Prepping for Storms: Wind, Snow, or Solar

A common misconception is that survival blogs are only concerned with The End Of The World As We Know It (TEOTWAWKI) type scenarios. And some prepping blogs do emphasize the more dire situations. But here at, we focus on a wide range of the more common disasters, including the types of major storms that happen every so often: hurricanes, tornadoes, major snow storms or ice storms, and even solar storms that send a burst of solar particles (solar flares) rushing toward earth.

Some recent news stories occasioned this post:

Winter storm in West just the start of onslaught
Arkansas Tornadoes 2012: Storms Leave Thousands Without Power
Largest Solar Storm Since 2005 to Hit Earth Tuesday

For any type of severe storm, you have to consider the possibility of being without electricity for some length of time. A brief outage of hours is more common, but outages of days or even more than a week do occur. I have a solar power recharger for my cell phone, and a large sealed lead acid battery that stores enough power to recharge a laptop. I can also run my car and pull a modest amount of power from the cigarette lighter, to recharge a laptop or cell phone.

I have batteries, flashlights, an electric lantern, as well as candles and matches. I can even run my desktop computer, a few minutes at a time, off of the UPS (uninterruptible power supply) that also protects against power surges.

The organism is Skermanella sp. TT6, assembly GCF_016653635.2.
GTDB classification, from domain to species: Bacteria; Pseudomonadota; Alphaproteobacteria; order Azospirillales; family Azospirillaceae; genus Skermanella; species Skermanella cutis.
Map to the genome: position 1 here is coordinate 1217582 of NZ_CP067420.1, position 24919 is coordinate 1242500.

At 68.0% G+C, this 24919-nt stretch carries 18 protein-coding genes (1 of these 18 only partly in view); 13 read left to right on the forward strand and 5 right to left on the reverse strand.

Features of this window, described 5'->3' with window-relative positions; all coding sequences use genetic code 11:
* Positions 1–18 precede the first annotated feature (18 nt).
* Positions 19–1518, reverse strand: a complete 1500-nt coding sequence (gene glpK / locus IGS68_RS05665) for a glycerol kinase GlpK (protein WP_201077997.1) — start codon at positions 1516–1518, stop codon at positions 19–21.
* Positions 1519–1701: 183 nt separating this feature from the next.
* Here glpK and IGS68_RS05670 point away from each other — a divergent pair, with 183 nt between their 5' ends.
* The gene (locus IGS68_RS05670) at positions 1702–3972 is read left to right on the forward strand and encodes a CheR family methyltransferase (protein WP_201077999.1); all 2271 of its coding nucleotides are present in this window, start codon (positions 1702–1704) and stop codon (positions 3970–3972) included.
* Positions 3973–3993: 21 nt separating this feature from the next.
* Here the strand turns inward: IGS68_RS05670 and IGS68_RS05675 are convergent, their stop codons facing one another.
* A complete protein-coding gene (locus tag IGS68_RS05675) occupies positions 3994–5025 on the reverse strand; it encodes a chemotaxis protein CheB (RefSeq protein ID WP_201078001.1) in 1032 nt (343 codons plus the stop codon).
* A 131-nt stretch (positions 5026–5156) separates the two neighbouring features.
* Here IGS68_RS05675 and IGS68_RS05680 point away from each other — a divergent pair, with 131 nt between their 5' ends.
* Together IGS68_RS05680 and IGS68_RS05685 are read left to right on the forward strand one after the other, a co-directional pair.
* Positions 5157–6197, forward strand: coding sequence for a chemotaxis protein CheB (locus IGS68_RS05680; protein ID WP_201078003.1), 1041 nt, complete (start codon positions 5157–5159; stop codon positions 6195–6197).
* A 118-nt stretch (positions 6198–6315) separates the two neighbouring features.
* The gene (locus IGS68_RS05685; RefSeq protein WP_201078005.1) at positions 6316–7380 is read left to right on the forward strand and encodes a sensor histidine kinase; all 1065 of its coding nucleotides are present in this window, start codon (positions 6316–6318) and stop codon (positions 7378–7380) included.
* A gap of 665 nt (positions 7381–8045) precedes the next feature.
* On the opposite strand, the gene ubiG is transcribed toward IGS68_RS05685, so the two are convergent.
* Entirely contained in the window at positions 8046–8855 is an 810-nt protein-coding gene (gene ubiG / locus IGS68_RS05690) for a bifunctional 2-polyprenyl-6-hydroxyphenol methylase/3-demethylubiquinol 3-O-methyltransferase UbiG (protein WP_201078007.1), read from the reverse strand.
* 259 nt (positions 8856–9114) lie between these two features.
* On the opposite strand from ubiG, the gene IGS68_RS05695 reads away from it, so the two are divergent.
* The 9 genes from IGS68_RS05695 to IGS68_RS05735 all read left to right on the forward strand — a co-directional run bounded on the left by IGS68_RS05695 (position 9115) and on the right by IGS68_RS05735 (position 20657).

A power outage is a great inconvenience in warm weather, but it can be life-threatening in winter. Without power, you will need some way to keep warm: a fireplace, a wood stove, or maybe an electrical generator. Inserts are available that fit inside a fireplace and turn it into a more efficient heating appliance for wood, wood pellet, or even coal burning. If your home temporarily lacks heat, and the temperature is not too cold, you might try to endure by dressing warmly during the day, and by using sleeping bags, designed for outdoor cold weather use, at night. Failing these measures, an extended power outage in winter might force you to leave your home, and find accommodations with heat.

Large solar flares are often said to be a danger to satellites, and to be capable of causing very widespread power outages. I don’t think the world has yet experienced what a major solar flare could do to modern electronics. But reliable scientific sources (not just survival bloggers) have been warning about the possibility for years. NOAA and the National Weather Service has a Space Weather Prediction Center, which is currently warning about an imminent solar flare reaching earth Tuesday, Jan. 24, 2012. I’m not alarmed by such reports; it’s just food for thought. What if.

– Thoreau

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